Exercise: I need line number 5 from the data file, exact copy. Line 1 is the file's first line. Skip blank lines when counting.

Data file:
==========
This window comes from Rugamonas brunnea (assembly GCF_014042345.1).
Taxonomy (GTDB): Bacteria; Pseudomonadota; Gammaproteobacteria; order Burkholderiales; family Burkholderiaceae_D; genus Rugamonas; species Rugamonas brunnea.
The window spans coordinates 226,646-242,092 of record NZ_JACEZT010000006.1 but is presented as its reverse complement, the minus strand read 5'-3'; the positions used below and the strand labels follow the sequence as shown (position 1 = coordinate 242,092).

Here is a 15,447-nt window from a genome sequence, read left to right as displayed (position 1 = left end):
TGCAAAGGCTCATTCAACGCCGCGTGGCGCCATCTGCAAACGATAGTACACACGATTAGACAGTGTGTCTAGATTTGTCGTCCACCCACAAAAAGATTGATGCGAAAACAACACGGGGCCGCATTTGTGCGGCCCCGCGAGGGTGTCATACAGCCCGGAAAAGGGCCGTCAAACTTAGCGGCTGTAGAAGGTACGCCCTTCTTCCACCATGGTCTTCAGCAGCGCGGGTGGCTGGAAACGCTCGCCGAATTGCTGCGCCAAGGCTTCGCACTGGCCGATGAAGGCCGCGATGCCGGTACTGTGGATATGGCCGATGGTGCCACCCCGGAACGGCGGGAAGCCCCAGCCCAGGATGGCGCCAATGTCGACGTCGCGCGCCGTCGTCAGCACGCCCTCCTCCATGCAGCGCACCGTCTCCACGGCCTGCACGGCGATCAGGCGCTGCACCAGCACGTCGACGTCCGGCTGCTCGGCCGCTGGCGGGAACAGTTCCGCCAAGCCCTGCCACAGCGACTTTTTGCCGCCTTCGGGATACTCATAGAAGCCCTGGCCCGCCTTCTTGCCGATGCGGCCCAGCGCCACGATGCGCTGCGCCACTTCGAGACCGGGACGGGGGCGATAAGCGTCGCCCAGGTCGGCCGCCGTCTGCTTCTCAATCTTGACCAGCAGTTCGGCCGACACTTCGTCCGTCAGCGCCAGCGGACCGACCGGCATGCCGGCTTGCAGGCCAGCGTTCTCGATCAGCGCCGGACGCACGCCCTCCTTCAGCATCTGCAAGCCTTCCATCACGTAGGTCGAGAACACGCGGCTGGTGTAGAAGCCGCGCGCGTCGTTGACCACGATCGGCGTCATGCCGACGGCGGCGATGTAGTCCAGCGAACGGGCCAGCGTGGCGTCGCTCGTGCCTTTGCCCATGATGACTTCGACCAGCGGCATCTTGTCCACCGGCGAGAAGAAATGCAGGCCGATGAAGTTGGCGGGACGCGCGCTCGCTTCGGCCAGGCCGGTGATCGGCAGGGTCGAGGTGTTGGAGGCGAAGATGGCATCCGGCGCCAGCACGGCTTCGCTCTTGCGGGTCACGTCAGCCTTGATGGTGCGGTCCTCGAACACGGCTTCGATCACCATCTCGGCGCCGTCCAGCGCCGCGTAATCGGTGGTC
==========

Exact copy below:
TGCAAAGGCTCATTCAACGCCGCGTGGCGCCATCTGCAAACGATAGTACACACGATTAGACAGTGTGTCTAGATTTGTCGTCCACCCACAAAAAGATTGATGCGAAAACAACACGGGGCCGCATTTGTGCGGCCCCGCGAGGGTGTCATACAGCCCGGAAAAGGGCCGTCAAACTTAGCGGCTGTAGAAGGTACGCCCTTCTTCCACCATGGTCTTCAGCAGCGCGGGTGGCTGGAAACGCTCGCCGAATTGCTGCGCCAAGGCTTCGCACTGGCCGATGAAGGCCGCGATGCCGGTACTGTGGATATGGCCGATGGTGCCACCCCGGAACGGCGGGAAGCCCCAGCCCAGGATGGCGCCAATGTCGACGTCGCGCGCCGTCGTCAGCACGCCCTCCTCCATGCAGCGCACCGTCTCCACGGCCTGCACGGCGATCAGGCGCTGCACCAGCACGTCGACGTCCGGCTGCTCGGCCGCTGGCGGGAACAGTTCCGCCAAGCCCTGCCACAGCGACTTTTTGCCGCCTTCGGGATACTCATAGAAGCCCTGGCCCGCCTTCTTGCCGATGCGGCCCAGCGCCACGATGCGCTGCGCCACTTCGAGACCGGGACGGGGGCGATAAGCGTCGCCCAGGTCGGCCGCCGTCTGCTTCTCAATCTTGACCAGCAGTTCGGCCGACACTTCGTCCGTCAGCGCCAGCGGACCGACCGGCATGCCGGCTTGCAGGCCAGCGTTCTCGATCAGCGCCGGACGCACGCCCTCCTTCAGCATCTGCAAGCCTTCCATCACGTAGGTCGAGAACACGCGGCTGGTGTAGAAGCCGCGCGCGTCGTTGACCACGATCGGCGTCATGCCGACGGCGGCGATGTAGTCCAGCGAACGGGCCAGCGTGGCGTCGCTCGTGCCTTTGCCCATGATGACTTCGACCAGCGGCATCTTGTCCACCGGCGAGAAGAAATGCAGGCCGATGAAGTTGGCGGGACGCGCGCTCGCTTCGGCCAGGCCGGTGATCGGCAGGGTCGAGGTGTTGGAGGCGAAGATGGCATCCGGCGCCAGCACGGCTTCGCTCTTGCGGGTCACGTCAGCCTTGATGGTGCGGTCCTCGAACACGGCTTCGATCACCATCTCGGCGCCGTCCAGCGCCGCGTAATCGGTGGTC